Wednesday, November 29, 2006

Who will speak for Britain?

Sorry for going on about this topic but it's been preoccupying me. What future for the Union if even supposedly conservative commentators aren't willing to make conservative arguments in its defence? Take, for example, the historical comparisons made by Simon Jenkins:
"Partition is the new politics, despite being the hobgoblin of centralism. It is through partition that Ireland is booming, Slovakia reviving and the Baltic states prospering. The British government is in favour of it for everyone else, even forcing it on the former Yugoslavia and Iraq/Kurdistan. This year it welcomed Montenegro to Europe's community. By what hypocrisy do Westminster grandees ridicule Scotland's ambition?"
Where to begin? Does Simon Jenkins really believe Britain, a union older than the French and American republics, to be historically comparable to post-WWI constructs like Yugoslavia, Czechoslovakia - to say nothing of Iraq?

And then there's Ireland - which he takes as a shining example of the benefits of partion in a manner worthy of Alex Salmond, leaving the reader with the question as to whether Simon Jenkins is acquainted even the most rudimentary facts of economic history. What else but ignorance can allow a writer to decry subsidy and then fail to grasp basic things like dates and the small matter of EU subsidy in an article that complains about the corrosive effects of the Barnett Formula? I'd expect better from my sixth-year pupils, frankly.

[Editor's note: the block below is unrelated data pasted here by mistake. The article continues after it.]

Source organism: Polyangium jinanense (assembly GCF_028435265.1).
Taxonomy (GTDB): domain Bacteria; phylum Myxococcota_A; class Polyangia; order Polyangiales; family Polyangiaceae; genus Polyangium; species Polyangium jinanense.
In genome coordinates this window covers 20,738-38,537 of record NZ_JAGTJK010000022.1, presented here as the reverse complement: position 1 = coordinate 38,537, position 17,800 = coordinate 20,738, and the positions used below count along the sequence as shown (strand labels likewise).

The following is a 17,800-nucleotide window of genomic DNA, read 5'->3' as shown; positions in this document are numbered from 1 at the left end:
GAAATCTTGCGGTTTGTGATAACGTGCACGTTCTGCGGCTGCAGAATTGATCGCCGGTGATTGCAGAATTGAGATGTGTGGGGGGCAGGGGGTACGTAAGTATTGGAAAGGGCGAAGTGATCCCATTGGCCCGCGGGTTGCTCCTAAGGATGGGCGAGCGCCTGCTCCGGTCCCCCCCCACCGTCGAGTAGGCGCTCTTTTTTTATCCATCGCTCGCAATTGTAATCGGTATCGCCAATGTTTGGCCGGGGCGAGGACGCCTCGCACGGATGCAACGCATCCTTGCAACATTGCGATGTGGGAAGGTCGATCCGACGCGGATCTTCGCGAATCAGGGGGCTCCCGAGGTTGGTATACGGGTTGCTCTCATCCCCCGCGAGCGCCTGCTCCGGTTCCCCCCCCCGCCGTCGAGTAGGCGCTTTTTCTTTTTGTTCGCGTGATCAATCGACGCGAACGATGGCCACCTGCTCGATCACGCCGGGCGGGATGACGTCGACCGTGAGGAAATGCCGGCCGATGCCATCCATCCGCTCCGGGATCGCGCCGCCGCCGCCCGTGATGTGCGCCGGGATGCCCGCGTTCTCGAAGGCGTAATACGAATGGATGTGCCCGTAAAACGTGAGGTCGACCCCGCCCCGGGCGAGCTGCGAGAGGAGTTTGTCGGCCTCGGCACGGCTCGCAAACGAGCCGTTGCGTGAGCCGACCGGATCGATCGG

As for his cant about the 'will of the people', I can't bring myself to discuss it except to insist that this writer who is so fond of quoting De Tocqueville and Burke should cease to do so forthwith because clearly he has understood neither. That he has found a home in the Guardian is entirely fitting.

Then there's Laban Tall:
"Historically the UK was at centre an English enterprise. Though ambitious Scots, Irishmen and Welshmen powered large chunks of the Empire, the Armed Forces, industry and commerce, and Britain's whole was greater than the sum of her national parts, England was the heart of Britain - and rightly so in the opinions of its inhabitants. The largest, wealthiest, most important part - and the best part, too."
No. This is not patriotism but nationalism - the very thing that will dissolve the Union, if we let it. It is exactly the same spirit we hear from Jack McConnell when he says Scotland is the "best small country in the world". Nationalism does this - compares itself to everyone else, as well as defining those who don't belong. It's born of insecurity. Patriotism is different. It is an understanding that the attachments you don't choose that are the most significant - like the ones you have for your family. I don't try and convince myself my family is the best in the world, that they meet my needs more efficiently than any other family could do, or that they are more beautiful and intelligent than any other. Rather my love for them, my allegiance to them, is borne of just that - because they are my family. So it is with my country. Opinion polls say it has 'outlived its usefulness', its utility? Not for me, it hasn't, not for me. And never shall it be so.

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